This guide will help you understand what the process will be for your first meeting with a bankruptcy attorney.
- Should I bring documents?
Even though this is an initial meeting, you should consider bringing some paperwork with you. The following is a list of documents that may help you or the attorney understand your situation better:
- The most recent 3 months of bank statements (for all accounts – checking, savings, money markets, etc.)
- The most recent credit card statement
- The most recent 6 months of your paystubs or other proof of income, such as social security award letter, annuity statement, or pension statement
- The most recent 6 months of your spouse’s paystubs or other proof (see above)
- The most recent 401 k statement or other similar retirement or pension account
- The most recent 2 years of tax returns
- A list of your household expenses, including cable bills, health insurance, daycare, gas, car payments
- A list of your assets/things you own and any supporting documents you may have (for example – deed to your home, title to the car, jewelry appraisals).
- Your driver’s license or other valid identification
- Any court papers regarding you or any lawsuit you are involved in
- What are we going to talk about?
Every attorney is different, however, most attorneys will want to know some basic information about your situation. This information could include why you are deciding to file for bankruptcy, what kind of income you have, and what types of debt you have. Having the list of documents above will also help you become familiar with how much you spend on gas per month and where the electric bill payment comes from.
- What does the bankruptcy process look like from start to finish?
During your first meeting, the attorney should also discuss the process of a bankruptcy. In Florida, the process may look something like this:
You meet with the attorney, the attorney provides you with a questionnaire to complete, and a list of documents to obtain. When you have completed the questionnaire and collected the documents, you will provide them all to the attorney. One the attorney has all the documents, they can begin working on drafting your paperwork. Once the paperwork is completed, you will review and sign them. Once they are signed, the attorney will file them with the court.
After your case is filed, you will be assigned a judge and a trustee who will review your case.
You will also be scheduled for a 341 Meeting of Creditors. This meeting gives the Trustee assigned to your case an opportunity to ask you questions about the documents you signed, your assets, and your debts. Once the 341 Meeting is completed, the Trustee will wait to see if there are any objections to the discharge of your debts and wait for all deadlines to pass. If there are no objections, you usually receive a discharge of all (dischargeable) debts.
- What does a discharge of debtor mean?
This is what all people who file bankruptcy (called debtors) want. You want a court to tell you that you do not have to pay for those credit cards, medical bills, etc. A discharge of debtor is signed by a bankruptcy judge and is the court order you need to relieve you from the responsibility of having to pay those debts.
Remember though – not all debts are dischargeable in bankruptcy. If you owe money for student loans, to the IRS, or for child support or alimony, these debts (and others) are not dischargeable in bankruptcy.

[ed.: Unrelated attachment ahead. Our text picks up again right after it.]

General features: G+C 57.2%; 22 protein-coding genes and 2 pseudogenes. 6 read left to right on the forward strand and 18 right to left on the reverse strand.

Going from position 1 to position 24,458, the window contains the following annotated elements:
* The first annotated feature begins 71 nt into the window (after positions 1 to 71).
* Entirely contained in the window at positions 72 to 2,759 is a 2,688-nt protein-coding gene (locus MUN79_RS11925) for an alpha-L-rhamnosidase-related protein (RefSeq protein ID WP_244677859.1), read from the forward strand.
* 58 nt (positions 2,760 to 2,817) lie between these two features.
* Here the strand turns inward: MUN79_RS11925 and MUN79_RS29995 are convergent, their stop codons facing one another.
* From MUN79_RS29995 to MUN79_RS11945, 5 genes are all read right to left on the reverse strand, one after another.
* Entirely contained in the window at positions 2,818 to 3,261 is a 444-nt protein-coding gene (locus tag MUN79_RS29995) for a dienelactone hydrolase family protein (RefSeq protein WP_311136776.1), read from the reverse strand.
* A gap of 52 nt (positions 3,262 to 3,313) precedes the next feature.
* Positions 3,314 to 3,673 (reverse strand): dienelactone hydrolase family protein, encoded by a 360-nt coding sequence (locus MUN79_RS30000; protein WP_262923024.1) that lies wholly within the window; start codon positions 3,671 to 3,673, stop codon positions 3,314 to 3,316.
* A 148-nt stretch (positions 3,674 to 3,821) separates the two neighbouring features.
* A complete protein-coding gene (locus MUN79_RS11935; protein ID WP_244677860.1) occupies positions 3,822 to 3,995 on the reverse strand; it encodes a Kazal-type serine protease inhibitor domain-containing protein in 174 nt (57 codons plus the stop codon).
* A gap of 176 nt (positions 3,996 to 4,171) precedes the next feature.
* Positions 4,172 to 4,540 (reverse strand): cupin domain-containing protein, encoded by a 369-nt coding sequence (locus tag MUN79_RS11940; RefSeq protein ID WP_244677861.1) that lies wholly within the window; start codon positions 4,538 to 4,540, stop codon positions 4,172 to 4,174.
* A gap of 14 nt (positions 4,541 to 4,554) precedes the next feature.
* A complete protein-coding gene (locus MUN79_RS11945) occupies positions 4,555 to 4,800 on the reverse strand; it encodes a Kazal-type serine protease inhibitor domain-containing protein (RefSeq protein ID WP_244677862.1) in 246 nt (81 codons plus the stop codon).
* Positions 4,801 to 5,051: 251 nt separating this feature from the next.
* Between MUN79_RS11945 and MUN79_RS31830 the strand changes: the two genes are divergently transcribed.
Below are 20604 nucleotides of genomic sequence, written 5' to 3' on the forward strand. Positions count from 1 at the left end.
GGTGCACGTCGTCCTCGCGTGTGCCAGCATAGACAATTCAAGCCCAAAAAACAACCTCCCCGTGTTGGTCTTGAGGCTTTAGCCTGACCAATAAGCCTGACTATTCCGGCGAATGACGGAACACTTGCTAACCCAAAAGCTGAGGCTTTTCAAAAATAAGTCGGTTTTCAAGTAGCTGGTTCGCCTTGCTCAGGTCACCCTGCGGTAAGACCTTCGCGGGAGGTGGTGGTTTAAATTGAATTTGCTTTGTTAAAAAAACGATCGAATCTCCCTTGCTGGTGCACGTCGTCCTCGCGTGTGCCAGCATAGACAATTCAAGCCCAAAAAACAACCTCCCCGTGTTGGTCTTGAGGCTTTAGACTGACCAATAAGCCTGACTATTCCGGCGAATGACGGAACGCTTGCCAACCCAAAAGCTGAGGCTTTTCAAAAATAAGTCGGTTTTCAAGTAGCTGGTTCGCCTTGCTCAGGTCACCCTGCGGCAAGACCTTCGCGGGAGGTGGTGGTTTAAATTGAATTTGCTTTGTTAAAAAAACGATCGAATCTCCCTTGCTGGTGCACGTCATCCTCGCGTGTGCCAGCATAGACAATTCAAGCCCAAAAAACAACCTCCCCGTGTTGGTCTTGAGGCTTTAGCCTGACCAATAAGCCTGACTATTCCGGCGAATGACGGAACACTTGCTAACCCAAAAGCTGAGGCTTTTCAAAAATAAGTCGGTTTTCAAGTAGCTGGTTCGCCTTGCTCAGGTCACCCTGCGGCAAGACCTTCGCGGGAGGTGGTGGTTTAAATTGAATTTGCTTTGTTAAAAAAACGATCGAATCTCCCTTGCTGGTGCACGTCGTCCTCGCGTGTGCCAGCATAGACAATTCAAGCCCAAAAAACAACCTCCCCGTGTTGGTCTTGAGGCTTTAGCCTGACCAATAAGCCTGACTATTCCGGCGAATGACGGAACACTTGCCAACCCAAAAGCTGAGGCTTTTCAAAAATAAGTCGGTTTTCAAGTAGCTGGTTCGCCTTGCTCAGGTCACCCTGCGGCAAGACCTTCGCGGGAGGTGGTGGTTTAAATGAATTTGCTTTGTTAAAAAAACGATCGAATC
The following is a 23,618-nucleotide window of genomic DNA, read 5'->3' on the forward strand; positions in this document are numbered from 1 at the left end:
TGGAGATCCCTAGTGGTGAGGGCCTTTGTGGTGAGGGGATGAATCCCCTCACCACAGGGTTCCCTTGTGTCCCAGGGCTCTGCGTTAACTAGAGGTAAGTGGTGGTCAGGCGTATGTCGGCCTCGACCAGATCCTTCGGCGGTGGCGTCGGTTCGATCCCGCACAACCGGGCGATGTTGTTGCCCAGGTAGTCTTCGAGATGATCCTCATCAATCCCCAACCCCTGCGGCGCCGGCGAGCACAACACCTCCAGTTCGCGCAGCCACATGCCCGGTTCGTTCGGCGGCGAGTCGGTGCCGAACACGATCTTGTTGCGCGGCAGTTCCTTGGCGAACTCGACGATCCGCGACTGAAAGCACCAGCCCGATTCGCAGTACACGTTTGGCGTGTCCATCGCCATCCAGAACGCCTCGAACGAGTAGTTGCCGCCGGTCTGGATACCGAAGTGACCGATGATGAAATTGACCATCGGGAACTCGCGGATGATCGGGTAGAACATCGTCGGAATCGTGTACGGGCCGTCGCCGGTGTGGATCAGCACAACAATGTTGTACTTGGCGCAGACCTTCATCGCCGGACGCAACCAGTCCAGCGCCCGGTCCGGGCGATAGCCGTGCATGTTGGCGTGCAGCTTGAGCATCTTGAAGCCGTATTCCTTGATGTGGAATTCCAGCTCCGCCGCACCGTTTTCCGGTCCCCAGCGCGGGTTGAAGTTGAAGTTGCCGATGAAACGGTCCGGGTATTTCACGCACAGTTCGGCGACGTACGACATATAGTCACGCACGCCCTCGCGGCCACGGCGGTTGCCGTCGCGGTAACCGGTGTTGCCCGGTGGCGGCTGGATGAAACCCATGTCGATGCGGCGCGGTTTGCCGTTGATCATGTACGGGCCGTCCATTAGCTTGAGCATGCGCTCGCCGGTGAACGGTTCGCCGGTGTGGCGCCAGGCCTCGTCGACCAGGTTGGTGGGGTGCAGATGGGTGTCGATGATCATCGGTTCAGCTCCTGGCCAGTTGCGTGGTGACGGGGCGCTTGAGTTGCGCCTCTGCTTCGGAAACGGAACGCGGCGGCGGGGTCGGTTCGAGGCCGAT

- What are the fees associated with filing bankruptcy?
Most bankruptcy attorneys do not charge a fee for the initial consultation. In Tampa Bay, most bankruptcy practitioners charge anywhere from $1,200 to $1,900 per Chapter 7 bankruptcy. Chapter 13 cases will have attorneys’ fees range from $3,750 to $4,250. Those amounts can also increase each year per bankruptcy court guidelines or due to the complexity or challenge of your case.
There will also be a filing fee for your bankruptcy case. Currently, the filing fee for a Chapter 7 case is $335 and the filing fee for a Chapter 13 case is $310.
- Can I file for bankruptcy without an attorney?
Yes. Although, I would suggest you meet with an attorney first. If you have an asset, such as a car, that has equity in it, filing for bankruptcy without an attorney could mean the car being liquidated by the Trustee and taken away from you. If you are trying to save a home from foreclosure, an experienced bankruptcy attorney will be able to help you understand the process. Having an attorney handle your bankruptcy case means that lawyers get to do the lawyer stuff and you get to go to work, be a parent, etc. and not have to deal with court pleadings and papers.
The story I always tell is – hiring a lawyer for your case is like painting your home. You can do it yourself – you can go to the paint store and buy paint, the blue tape, rollers, tarp, and spend two or three weekends outside painting your house. In August, in Florida, that is not fun. But chances are, you could do a good job painting your own house. On the other hand, you could hire someone to paint your house – a professional would handle everything and they would show up at your house and paint, while you sat inside and drank lemonade in the air conditioning. Of course, that comes at a cost. But when the goal is to discharge thousands of dollars of debt, isn’t it worth it to spend the money on a professional?
Where can I find more information about the bankruptcy process?
Florida District Bankruptcy Courts provide information regarding bankruptcy basics, videos, and even resources for emotional support. If you are considering filing without an attorney, you should review the court’s resources. http://www.flmb.uscourts.gov/filing_without_attorney/